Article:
University of Tartu and Ülemiste City cooperate to create a unique healthy city concept
On 20 October, the University of Tartu signed a memorandum with Mainor Ülemiste and Technopolis Ülemiste (the developers of Mainor and Ülemiste City) to enter into a broad-based cooperation in the fields of research, development, teaching and traineeship. The signed memorandum establishes a comprehensive health promotion programme, one aim of which is to create a concept of a healthy city that is unique in the world and fosters the mental, physical and social development of the talents living and working there.
Among other actions, the cooperation will lead to the creation of an original model of a healthy city in Ülemiste City, aiming to change and significantly improve the health behaviour of the 12,000 talents living and working in the city. The companies operating in the city will get a tool to help them improve their work environment and health-supporting services.
According to Kadi Pärnits, chair of the management board of Mainor AS that develops Ülemiste City, different models considering the level of companies and individuals have been created, but to her knowledge, no city, campus or developer has so far managed to take the needs of the person’s physical, mental and social health into account at once. “This means the cooperation with the University of Tartu will lead to a solution that is unique in the world and can be developed further in other communities,” said Pärnits.
“We wish that the knowledge created at the University of Tartu would benefit the society faster and faster. I am happy that in Mainor, the university has found a partner who is willing to engage in a diverse cooperation. We have agreed that in creating the healthy city concept we will mediate the opportunities for research and development, teaching and traineeship. By that,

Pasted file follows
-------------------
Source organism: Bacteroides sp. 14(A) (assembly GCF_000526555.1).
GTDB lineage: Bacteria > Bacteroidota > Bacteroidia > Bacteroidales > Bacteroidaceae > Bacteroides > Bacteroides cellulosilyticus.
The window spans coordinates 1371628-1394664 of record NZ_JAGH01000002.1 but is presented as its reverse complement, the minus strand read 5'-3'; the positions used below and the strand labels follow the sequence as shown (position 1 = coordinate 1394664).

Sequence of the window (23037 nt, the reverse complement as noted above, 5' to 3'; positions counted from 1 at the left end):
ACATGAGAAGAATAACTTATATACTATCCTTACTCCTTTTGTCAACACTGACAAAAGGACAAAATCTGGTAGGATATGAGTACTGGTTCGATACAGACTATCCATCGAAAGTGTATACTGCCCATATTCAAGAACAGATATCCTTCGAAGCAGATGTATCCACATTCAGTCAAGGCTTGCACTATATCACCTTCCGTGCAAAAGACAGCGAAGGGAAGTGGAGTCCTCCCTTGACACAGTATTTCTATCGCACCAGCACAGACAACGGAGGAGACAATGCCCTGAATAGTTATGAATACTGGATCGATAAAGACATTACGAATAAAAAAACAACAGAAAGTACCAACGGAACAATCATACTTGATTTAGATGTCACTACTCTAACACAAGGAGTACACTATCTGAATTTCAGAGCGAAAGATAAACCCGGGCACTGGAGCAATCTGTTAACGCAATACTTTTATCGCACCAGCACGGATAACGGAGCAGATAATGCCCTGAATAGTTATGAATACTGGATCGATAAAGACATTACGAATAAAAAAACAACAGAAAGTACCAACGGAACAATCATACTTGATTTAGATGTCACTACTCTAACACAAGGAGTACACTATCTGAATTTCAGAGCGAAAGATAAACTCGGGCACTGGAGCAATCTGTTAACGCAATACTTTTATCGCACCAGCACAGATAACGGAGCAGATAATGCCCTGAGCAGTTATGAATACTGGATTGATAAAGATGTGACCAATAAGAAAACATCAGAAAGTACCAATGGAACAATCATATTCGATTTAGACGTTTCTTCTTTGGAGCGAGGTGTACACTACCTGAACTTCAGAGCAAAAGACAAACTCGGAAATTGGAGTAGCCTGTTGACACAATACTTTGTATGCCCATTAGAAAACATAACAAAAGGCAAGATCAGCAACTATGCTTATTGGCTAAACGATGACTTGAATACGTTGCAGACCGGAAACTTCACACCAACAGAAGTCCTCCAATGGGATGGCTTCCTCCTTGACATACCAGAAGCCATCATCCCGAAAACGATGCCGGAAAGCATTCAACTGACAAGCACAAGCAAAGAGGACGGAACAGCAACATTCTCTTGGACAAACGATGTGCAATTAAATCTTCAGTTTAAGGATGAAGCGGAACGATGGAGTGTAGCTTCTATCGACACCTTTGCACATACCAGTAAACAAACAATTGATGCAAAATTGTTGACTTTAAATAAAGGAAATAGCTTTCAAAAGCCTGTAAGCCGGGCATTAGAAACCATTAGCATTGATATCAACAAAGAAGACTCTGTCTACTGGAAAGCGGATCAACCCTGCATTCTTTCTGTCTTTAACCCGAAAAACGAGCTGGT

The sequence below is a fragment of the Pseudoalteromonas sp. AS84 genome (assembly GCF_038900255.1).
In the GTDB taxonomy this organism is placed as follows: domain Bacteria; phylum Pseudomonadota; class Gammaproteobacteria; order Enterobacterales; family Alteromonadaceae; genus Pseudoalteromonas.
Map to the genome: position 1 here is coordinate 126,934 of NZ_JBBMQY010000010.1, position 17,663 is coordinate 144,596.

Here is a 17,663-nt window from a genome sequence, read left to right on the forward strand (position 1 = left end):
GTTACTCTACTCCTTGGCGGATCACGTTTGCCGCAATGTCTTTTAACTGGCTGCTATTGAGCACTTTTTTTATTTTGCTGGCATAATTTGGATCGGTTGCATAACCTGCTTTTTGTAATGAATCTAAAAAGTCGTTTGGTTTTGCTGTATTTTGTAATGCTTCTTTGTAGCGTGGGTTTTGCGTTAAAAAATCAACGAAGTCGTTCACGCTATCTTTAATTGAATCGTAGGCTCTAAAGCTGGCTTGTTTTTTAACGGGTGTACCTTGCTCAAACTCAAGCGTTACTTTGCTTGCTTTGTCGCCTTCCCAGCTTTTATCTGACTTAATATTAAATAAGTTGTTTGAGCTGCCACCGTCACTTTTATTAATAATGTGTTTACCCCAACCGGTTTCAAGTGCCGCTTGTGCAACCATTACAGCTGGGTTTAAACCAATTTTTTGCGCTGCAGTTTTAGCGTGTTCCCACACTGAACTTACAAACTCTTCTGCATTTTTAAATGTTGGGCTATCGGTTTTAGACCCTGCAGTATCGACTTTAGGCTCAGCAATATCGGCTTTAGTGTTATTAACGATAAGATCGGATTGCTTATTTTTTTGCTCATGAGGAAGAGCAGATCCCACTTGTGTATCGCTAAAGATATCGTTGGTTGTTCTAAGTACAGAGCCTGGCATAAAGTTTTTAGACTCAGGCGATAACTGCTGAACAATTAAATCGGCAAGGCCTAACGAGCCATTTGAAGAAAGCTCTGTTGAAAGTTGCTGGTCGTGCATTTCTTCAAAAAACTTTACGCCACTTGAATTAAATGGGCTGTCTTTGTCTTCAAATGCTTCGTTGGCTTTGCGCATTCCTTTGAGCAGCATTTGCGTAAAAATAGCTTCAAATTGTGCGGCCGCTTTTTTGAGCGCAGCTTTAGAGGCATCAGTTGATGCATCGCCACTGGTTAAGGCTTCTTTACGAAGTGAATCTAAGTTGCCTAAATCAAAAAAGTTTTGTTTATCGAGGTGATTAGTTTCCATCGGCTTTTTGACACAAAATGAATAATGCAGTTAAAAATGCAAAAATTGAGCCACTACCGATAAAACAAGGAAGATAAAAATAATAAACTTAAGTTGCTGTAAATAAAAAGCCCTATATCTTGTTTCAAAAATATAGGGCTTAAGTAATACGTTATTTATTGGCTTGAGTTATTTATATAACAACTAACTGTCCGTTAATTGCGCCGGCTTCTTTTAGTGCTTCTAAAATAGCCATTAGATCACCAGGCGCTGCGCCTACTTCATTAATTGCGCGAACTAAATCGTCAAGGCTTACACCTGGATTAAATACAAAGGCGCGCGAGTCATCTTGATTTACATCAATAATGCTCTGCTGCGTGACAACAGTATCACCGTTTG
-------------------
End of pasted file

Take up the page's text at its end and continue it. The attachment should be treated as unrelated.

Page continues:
we can change the understanding of what a human-friendly densely populated area could look like,” said Toomas Asser, Rector of the University of Tartu.
Ursel Velve, member of the management board of Mainor Ülemiste, explained that the cooperation proceeds from a sense of mission and the wish to focus on prevention instead of dealing with the consequences. Velve finds it important to contribute to social values, think about how to increase the talents’ everyday wellbeing and sense of belonging and thus improve their mental health. “We are aiming to create an ever motivating environment for working, living and development, in which the infrastructure fosters communication and movement and, together with community action, facilitates new success stories. This helps to decrease the risk of stress, exhaustion and burnout,” Velve added.
The University of Tartu started to develop the three-stage talent’s health model already in spring. It is part of a large study of the university, focusing on three main influence factors: the person’s physical, mental and social health. These are monitored on three levels: what could be done by the employee, by the employer and by the city as a whole.
Further information: Andres Vaher, Consultant at the communications firm Dalton, 507 9643, andres [ät] dalton.ee